Setting the Stage for Positivity
Much discussion has been given to the idea of reframing our views of and interactions with school-age children from culturally, linguistically, ethnically, and economically diverse (hereafter, CLEED) backgrounds. The discussion typically revolves around ending the deficit paradigm—which views students from these backgrounds in a negative context—and developing a new lens through which to view diversity. This new lens focuses not only on the strengths that a diverse student holds, but also on finding the positive aspects of those characteristics that people would typically view as negative. However, this paradigm shift—even much discussion of a need for it—has largely not transferred to teachers of these students. Some culturally-minded researchers (e.g. Weiner, 2006; García & Guerra, 2004) have started to put forth the idea that teachers need to be assessed according to their merits and strengths rather than their deficits; however, almost overwhelmingly—and ironically—as a field, multicultural education references the fact that teachers are deficient in their ability to successfully teach students from diverse backgrounds.
This paper sets out to show that, if teachers are to be properly prepared to work with students from CLEED backgrounds successfully and in a manner that respects the strength of their diversity, they must be afforded the same respect in their professional lives. That is, in order for teachers to develop their pedagogy in a manner that allows them to effectively teach students from CLEED backgrounds, they must be handled in a manner that respects who they are as people. I will demonstrate the need for the development of a societal educational culture that rejects deficit approaches towards teachers. Just as educators label students with deficit approaches, so too do administrators, legislators, parents, communities, and society at large label teachers.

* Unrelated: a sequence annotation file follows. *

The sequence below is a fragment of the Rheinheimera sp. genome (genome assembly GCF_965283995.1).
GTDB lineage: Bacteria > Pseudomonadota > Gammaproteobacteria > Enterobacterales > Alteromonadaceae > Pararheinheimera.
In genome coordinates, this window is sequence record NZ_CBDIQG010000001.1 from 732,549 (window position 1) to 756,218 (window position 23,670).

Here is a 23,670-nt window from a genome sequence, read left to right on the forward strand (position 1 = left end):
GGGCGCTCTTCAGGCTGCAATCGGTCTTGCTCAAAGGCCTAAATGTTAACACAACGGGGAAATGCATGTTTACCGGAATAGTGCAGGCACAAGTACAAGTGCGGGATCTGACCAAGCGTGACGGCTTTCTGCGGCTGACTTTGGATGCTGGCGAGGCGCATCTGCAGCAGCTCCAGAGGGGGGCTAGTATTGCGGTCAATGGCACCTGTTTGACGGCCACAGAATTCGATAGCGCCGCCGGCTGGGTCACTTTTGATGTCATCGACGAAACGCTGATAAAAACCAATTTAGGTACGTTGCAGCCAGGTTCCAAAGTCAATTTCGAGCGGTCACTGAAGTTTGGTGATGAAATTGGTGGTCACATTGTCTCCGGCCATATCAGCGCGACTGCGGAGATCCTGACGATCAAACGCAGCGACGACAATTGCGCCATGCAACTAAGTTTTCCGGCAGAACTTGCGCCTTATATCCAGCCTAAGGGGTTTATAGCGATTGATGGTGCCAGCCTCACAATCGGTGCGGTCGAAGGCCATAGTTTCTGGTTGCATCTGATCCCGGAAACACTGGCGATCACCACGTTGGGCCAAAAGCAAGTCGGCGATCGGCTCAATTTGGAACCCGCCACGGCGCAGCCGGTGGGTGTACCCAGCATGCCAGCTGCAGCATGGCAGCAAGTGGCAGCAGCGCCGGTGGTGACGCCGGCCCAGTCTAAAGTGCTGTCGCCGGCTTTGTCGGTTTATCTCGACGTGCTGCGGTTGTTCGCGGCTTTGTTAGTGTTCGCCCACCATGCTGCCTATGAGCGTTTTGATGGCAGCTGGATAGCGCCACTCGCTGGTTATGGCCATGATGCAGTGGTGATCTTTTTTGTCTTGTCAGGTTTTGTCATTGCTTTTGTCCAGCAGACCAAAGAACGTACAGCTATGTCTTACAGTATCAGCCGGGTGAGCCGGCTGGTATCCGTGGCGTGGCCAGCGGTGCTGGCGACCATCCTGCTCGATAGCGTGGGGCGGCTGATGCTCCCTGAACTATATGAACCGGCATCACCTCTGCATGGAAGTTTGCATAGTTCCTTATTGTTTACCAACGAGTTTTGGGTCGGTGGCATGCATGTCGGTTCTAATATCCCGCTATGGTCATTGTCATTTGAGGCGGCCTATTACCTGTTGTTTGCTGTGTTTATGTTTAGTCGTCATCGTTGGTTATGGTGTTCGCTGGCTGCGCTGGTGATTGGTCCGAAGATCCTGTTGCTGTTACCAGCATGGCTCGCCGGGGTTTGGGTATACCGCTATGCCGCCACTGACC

Often, it seems, teachers are viewed as the gap between what legislation or policy demands of them and where their administrator—or, increasingly, student test scores—determines them to be. And, just as it is harmful to diverse students, the deficit paradigm is harmful to teachers of those students. An unfortunate side effect of this approach towards teacher development is that it trickles down to and impacts students. If we are to develop an educational environment that recognizes the promise in students, it must be modeled from all of these stakeholders to teachers.
Defining Deficit Thinking
Prior to making the case for a positive frame for teacher development, it is important to ensure a clear understanding of deficit thinking. Deficit thinking is an approach that views people according to what they are perceived to be lacking, rather than according to their abilities and strengths. It is an approach that looks for all the reasons a person will not be successful and, in doing so, rejects their potential. These reasons...